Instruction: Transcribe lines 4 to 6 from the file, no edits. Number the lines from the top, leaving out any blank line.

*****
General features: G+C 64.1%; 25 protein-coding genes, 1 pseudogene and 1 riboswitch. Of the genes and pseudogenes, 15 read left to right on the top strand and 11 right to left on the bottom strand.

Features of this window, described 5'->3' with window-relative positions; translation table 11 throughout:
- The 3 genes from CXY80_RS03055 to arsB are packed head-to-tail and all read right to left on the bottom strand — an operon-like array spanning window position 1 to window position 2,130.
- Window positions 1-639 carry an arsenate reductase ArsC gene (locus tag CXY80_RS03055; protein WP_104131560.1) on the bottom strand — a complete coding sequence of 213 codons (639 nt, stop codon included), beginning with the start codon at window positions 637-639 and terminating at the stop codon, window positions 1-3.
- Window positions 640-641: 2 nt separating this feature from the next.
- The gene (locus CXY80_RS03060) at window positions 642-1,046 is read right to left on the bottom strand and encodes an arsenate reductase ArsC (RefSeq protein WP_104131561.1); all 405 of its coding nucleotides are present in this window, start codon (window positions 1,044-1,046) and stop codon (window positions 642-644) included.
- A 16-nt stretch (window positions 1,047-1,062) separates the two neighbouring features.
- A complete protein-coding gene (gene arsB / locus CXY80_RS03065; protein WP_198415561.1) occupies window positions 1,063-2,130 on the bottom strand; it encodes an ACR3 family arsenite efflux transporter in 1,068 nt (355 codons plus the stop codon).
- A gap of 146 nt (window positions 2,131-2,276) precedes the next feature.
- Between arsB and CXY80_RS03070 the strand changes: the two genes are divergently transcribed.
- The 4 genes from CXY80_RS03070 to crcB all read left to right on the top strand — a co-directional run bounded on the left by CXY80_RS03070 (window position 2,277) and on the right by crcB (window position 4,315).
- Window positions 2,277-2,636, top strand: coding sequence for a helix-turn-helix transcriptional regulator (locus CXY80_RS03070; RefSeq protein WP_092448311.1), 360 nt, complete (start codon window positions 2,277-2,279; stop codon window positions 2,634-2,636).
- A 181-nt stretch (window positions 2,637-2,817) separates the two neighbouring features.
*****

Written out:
- Window positions 1-639 carry an arsenate reductase ArsC gene (locus tag CXY80_RS03055; protein WP_104131560.1) on the bottom strand — a complete coding sequence of 213 codons (639 nt, stop codon included), beginning with the start codon at window positions 637-639 and terminating at the stop codon, window positions 1-3.
- Window positions 640-641: 2 nt separating this feature from the next.
- The gene (locus CXY80_RS03060) at window positions 642-1,046 is read right to left on the bottom strand and encodes an arsenate reductase ArsC (RefSeq protein WP_104131561.1); all 405 of its coding nucleotides are present in this window, start codon (window positions 1,044-1,046) and stop codon (window positions 642-644) included.